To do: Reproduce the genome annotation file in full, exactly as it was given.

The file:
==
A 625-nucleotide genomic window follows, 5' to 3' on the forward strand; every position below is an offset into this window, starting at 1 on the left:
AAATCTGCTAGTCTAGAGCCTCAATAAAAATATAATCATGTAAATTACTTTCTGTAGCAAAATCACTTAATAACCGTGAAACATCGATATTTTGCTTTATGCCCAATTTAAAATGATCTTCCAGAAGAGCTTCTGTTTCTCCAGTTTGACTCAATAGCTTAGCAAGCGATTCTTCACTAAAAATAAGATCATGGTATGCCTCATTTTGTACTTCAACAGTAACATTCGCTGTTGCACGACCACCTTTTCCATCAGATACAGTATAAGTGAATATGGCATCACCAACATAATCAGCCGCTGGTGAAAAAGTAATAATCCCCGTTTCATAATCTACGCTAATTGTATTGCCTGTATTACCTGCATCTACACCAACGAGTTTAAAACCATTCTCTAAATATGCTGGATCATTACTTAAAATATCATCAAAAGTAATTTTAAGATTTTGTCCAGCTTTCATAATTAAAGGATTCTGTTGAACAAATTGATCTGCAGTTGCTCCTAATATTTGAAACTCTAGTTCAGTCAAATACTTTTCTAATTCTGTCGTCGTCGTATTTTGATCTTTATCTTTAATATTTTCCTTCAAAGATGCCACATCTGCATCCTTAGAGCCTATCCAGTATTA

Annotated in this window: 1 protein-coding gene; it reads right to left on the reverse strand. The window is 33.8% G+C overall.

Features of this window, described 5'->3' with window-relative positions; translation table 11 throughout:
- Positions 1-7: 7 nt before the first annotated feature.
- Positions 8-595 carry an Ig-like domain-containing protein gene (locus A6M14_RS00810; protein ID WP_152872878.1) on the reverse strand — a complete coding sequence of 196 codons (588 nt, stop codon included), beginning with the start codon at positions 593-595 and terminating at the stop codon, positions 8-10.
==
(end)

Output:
A 625-nucleotide genomic window follows, 5' to 3' on the forward strand; every position below is an offset into this window, starting at 1 on the left:
AAATCTGCTAGTCTAGAGCCTCAATAAAAATATAATCATGTAAATTACTTTCTGTAGCAAAATCACTTAATAACCGTGAAACATCGATATTTTGCTTTATGCCCAATTTAAAATGATCTTCCAGAAGAGCTTCTGTTTCTCCAGTTTGACTCAATAGCTTAGCAAGCGATTCTTCACTAAAAATAAGATCATGGTATGCCTCATTTTGTACTTCAACAGTAACATTCGCTGTTGCACGACCACCTTTTCCATCAGATACAGTATAAGTGAATATGGCATCACCAACATAATCAGCCGCTGGTGAAAAAGTAATAATCCCCGTTTCATAATCTACGCTAATTGTATTGCCTGTATTACCTGCATCTACACCAACGAGTTTAAAACCATTCTCTAAATATGCTGGATCATTACTTAAAATATCATCAAAAGTAATTTTAAGATTTTGTCCAGCTTTCATAATTAAAGGATTCTGTTGAACAAATTGATCTGCAGTTGCTCCTAATATTTGAAACTCTAGTTCAGTCAAATACTTTTCTAATTCTGTCGTCGTCGTATTTTGATCTTTATCTTTAATATTTTCCTTCAAAGATGCCACATCTGCATCCTTAGAGCCTATCCAGTATTA

Annotated in this window: 1 protein-coding gene; it reads right to left on the reverse strand. The window is 33.8% G+C overall.

Features of this window, described 5'->3' with window-relative positions; translation table 11 throughout:
- Positions 1-7: 7 nt before the first annotated feature.
- Positions 8-595 carry an Ig-like domain-containing protein gene (locus A6M14_RS00810; protein ID WP_152872878.1) on the reverse strand — a complete coding sequence of 196 codons (588 nt, stop codon included), beginning with the start codon at positions 593-595 and terminating at the stop codon, positions 8-10.